Canaan Records

I was on my quasi-sabbatical from avfl when the Canaan Record deal was announced, but I’ve wanted to get around to commenting on it even if it’s later rather than sooner.

I’ve been thinking about this a while (the news has been an open secret for a few months now), and the first thing to say of course is that there’s nothing much of consequence to say at this point in a recently launched venture that has only the echo of an established name for a track record. The Canaan records of yore, with all those great groups and wonderful music behind it, is practically speaking, dead. The real measure of the new Canaan’s viability and seriousness will be the talent it signs, not the talent it had. And in that line, there are some first-rate catches out there to be had, probably chief among them, the Booth Brothers, which would be a serious score for Canaan.

But in the meantime, the main thing that stands out in all this is Canaan’s head honcho, Dave Clark. He brings with him an impressive record of creative accomplishment in Christian music and entertainment that bodes well for the label. He got his start as a bass player and songwriter for The Speers, and then went on to have considerable success writing for CCM: “Mercy Said No,” “A Strange Way to Save The World,” and “Crucified With Christ,” to name a few of the biggest. But he’s always kept a foot in southern gospel world, and it’s not only reassuring but also promising to see someone at this stage in his career investing heavily in southern gospel.

Specifically, Clark and Co. represent the best chance out there right now to return artistically serious A&R direction to a major southern gospel label. I won’t rehash what I have already recently said about A&R direction in sg. Suffice it here to say that there is a deep crisis of creative responsibility at most major labels in southern gospel these days.

I’ve just finished listening to three new releases from prime talent at Daywind, just to take one example, and the mind would reel from the sheer lack of imagination that pervades these albums, if they weren’t so boring so much of the time. It’s as though a robo-producer program was booted up and put on auto-pilot, producing super-slick (but thoroughly predictable) tracks and equally professional mixes for material that is largely lumpish and creatively impoverished. Judgment day rhymes with time to pay and your times’ runnin out so I’ll ask again and again … Hey, hey … (repeat as many times as necessary).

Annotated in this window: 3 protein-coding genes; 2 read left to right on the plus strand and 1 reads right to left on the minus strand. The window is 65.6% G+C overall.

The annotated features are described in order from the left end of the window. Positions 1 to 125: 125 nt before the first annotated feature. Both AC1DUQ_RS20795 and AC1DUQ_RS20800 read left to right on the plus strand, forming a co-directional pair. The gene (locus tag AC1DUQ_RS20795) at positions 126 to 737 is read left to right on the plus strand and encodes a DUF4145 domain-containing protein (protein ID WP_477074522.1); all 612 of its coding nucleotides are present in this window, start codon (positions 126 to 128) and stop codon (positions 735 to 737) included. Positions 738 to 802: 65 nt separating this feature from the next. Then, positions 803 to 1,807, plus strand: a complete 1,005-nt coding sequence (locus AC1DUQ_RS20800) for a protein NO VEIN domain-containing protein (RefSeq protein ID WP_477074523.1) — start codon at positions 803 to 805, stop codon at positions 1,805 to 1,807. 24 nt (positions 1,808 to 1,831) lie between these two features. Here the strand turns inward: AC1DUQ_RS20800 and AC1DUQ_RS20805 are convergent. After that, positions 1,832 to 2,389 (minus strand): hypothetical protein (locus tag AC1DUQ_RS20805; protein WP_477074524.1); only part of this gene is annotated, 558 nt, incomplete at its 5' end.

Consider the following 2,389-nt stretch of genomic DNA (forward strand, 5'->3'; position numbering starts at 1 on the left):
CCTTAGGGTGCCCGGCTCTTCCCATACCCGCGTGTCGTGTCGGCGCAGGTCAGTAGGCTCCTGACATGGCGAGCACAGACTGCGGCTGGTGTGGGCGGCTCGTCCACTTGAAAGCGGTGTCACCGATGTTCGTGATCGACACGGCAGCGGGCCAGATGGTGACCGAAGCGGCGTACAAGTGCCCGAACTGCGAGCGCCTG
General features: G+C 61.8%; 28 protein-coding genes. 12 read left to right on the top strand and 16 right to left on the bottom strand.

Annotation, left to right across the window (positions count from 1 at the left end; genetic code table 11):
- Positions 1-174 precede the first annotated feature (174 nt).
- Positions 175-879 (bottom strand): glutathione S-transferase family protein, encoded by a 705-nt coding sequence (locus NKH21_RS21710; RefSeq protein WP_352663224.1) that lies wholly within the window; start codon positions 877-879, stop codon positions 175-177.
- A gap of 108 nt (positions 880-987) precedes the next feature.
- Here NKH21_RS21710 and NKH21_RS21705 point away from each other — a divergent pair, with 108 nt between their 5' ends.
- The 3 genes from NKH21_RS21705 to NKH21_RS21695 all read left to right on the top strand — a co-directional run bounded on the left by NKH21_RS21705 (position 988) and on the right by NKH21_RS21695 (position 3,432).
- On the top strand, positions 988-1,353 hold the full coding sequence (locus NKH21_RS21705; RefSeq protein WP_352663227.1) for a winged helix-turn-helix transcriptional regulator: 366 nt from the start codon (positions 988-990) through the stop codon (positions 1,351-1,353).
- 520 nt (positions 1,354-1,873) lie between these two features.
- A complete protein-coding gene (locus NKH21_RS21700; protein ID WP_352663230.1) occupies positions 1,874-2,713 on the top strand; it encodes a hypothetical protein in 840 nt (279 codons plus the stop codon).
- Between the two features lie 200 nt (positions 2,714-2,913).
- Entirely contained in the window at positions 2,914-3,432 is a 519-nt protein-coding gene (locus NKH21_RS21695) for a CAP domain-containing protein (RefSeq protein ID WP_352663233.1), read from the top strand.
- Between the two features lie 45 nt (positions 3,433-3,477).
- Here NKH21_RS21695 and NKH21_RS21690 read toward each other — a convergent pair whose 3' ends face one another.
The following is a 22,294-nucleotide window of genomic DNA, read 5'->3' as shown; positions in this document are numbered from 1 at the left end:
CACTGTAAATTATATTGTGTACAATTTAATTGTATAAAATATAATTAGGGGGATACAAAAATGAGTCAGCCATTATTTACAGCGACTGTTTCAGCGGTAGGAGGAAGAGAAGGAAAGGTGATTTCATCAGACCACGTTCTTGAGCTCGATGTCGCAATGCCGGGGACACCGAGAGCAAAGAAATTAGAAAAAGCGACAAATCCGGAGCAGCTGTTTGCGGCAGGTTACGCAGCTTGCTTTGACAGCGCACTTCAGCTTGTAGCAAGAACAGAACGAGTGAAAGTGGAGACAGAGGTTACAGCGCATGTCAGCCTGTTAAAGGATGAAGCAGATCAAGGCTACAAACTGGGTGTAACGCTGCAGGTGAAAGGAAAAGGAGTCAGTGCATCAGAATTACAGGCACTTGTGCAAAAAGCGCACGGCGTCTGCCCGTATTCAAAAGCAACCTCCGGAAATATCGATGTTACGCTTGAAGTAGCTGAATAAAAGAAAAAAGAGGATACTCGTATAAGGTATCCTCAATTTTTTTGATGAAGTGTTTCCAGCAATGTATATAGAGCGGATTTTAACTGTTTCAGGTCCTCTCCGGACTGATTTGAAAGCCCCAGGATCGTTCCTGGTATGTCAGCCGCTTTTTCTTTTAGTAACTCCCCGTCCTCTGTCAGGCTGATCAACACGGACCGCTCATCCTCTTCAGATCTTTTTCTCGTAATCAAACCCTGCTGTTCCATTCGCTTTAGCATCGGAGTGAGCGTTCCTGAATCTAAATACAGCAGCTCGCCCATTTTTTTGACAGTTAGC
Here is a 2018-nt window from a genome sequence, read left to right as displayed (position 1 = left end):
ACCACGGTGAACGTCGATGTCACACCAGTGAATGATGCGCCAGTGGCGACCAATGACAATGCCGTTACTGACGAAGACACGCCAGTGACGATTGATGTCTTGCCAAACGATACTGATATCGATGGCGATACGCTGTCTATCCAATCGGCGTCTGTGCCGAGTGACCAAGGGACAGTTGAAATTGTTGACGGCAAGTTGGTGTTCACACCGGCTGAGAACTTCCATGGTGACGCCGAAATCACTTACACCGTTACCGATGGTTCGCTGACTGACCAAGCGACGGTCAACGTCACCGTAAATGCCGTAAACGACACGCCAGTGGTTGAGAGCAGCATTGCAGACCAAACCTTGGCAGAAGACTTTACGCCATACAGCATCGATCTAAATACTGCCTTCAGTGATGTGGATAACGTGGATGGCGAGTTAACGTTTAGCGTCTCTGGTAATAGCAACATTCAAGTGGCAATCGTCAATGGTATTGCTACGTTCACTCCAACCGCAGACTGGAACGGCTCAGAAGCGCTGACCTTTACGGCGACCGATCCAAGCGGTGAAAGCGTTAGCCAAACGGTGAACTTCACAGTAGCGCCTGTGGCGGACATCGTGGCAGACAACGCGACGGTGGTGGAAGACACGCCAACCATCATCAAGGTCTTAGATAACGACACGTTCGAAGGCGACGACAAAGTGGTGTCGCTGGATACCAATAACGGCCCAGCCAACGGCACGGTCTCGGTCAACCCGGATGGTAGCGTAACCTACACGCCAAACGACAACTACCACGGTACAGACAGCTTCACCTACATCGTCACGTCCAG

Judging from this kind of work, one gets the impression that “A&R” has come to mean “Affirm & Reinforce” whatever the artist already thinks, wants, likes or prefers. How else to account, for instance, for an album full of songs from a very young new group’s very young new leader, songs that are of the earnest but nevertheless half-inspired sort one would expect to come from the pen of your averagely gifted young adult songwriter still in the early stages of professional development? Your A&R guy should be warning you away from projects like this that early on establish professionally self-indulgent habits (of course you’re the most brilliant thing in Christian music since Michael W. Smith!absolutely let’s record eight of your songs for your debut album), not steering you toward them and taking credit for the missed opportunities.

If Canaan can disrupt this pervasive habit of substituting uncritical encouragement and joyful noising for responsible creative direction and resist cattle calling as many artists as possible early on in favor of investing long-term only in artists who A)have the goods (by the standards of “A Strange Way to Save the World” or The Speers in their heyday) and B)want to do more than let go and let inertia, then the label has a real shot at building something exciting. There are, for sure, a lot of groups out there ready to do something different than the typical label deal. But of course (say it with me now), only time will tell.

Update: David Bruce Murray offers his own take on the Canaan possibilities. It’s worth reading.

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Comments

  1. Realistic wrote:

    In response to the 3 new releases Doug critiqued:

    Always follow the money trail.